Sanctions and International Law
The General Assembly’s 1974 Charter of Economic Rights and Duties of States says no nation may use or encourage use of economic, political or other measures to coerce another country to to subordinate its sovereign rights in any way.
Under Part IV, Section 1, Chapter III, Article 54 of the Protocol 1 Additional to the Geneva Conventions (1977):
- Starving civilians during war is prohibited.
- Attacking, destroying, removing, or compromising indispensable items is prohibited. They include foodstuffs, crops, livestock, drinking water installations and supplies, irrigation works, and other essential products, services, and facilities relating to them.
UN General Assembly Resolution 44/215 (1989) prohibits political and economic coercion against developing countries.
It specifically covers trade and financial restrictions, blockades, embargoes, and other economic sanctions. It calls them incompatible with UN Charter provisions. They adversely affect the ability of nations to function politically, economically and socially. They harm civilians most.
The International Conference on Nutrition, World Declaration on Nutrition, Food and Agriculture Organization, and World Health Organization (1992) recognized the right to access nutritionally adequate and safe food as a fundamental right.
US Code defines international terrorism as follows:
A. violent acts or acts dangerous to human life that are a violation of the criminal laws of the United States or of any State, or that would be a criminal violation if committed within the jurisdiction of the United States or of any State;
B. appear to be intended –
i. to intimidate or coerce a civilian population;
ii. to influence the policy of a government by intimidation or coercion; or
iii. to affect the conduct of a government by mass destruction, assassination, or kidnapping; and
C. occur primarily outside the territorial jurisdiction of the United States….
The US Army Operational Concept for Terrorism (TRADOC Pamphlet No. 525-37, 1984) shortens the definition to be “the calculated use of violence or threat of violence to attain goals that are political, religious, or ideological in nature….through intimidation, coercion, or instilling fear.”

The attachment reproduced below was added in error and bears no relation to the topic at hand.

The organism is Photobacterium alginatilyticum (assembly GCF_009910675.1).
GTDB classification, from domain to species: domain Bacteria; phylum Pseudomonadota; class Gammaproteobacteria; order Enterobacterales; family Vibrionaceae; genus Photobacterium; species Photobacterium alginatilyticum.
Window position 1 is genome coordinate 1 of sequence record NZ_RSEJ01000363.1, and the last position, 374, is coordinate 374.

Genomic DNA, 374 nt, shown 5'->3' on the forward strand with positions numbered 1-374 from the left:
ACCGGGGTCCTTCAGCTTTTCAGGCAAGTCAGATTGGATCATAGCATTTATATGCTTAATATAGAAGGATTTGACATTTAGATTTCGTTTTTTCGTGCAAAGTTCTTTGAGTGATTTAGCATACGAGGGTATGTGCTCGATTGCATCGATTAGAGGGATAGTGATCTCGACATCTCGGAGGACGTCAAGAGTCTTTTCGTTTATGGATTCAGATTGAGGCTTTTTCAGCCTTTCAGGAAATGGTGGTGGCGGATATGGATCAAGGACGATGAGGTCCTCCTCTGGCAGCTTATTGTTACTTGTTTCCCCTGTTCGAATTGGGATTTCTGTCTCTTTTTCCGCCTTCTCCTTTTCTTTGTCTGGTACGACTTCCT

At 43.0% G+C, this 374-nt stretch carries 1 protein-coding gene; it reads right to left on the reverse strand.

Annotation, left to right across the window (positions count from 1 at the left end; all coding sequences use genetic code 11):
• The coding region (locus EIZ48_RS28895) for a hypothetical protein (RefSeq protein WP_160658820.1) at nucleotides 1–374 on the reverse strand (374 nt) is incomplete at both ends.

Crimes against humanity breach fundamental international law. Civilian populations must be protected at all times.
Illegitimate sanctions harm human rights grievously. They violate international laws and norms. Targeting nonbelligerent countries ups the ante.
On July 31, Iranian lawmaker Seyyed Hossein Naqavi Hosseini denounced Western sanctions, saying:
The sanctions in the area of health and similar fields are a violation of human rights, and can be legally pursued.
On July 29, Iranian Presidential Center for International Legal Affairs head Majid Jafarzadehsaid Tehran will take legal action against America and European countries.
“The complaint will be registered and pursued soon, based on international regulations,” he said.
Ron Paul calls Iranian sanctions an act of war. The New New England Journal of Medicine called them “a war against public health.”
They also violate World Trade Organization (WTO) provisions. WTO members may curb trade with other nations for security reasons. Doing so on dealings with third countries has no legal legitimacy.
Iran is nonbelligerent. It’s lawful and non-threatening. Its nuclear program complies fully with Nuclear Nonproliferation Treaty provisions.
Challenging Washington in the WTO’s Dispute Resolution Mechanism would likely succeed.
Francis Boyle urges Iran to sue Washington, Britain and France at the International Court of Justice (ICJ) if they refuse to negotiate directly and continue making belligerent threats.
Add Israel and make it a quartet. It menaces the region.
In early July, Boyle told Press TV if someone refuses “to talk to you, sue them, and then they have to talk to you.”
If Washington won’t engage in direct negotiations, “Iran should sue….at the World Court, protect itself, and then by means of the World Court proceeding, force negotiations which Iran can do.”
If crisis conditions escalate, Iran should also sue Britain and France, said Boyle. It should request an “emergency hearing,” and use it to prevent war or other belligerent acts.
A restraining order could be gotten. It would prevent “any type of blockade….to prevent the imposition of further economic sanctions….and pursuit of” additional ones.
Blockades are acts of war. Multiples rounds of sanctions targeting vital state functions have similar effects if pushed too far. Ones in place now violate fundamental human rights.
They’re illegal. Iran should sue. Unlike the International Criminal Court, ICJ rulings are more measured and just. It called Israel’s Apartheid Wall illegal.
It ruled for Nicaragua during Washington’s Contra war. It condemned American terrorism against its people. It awarded Managua $17 billion. Reagan administration officials ignore it. They then blocked Security Council enforcement.
Nonetheless, a precedent was set. It was repeated against Israel. Iran stands a good chance of prevailing. Proceeding posthaste is wise.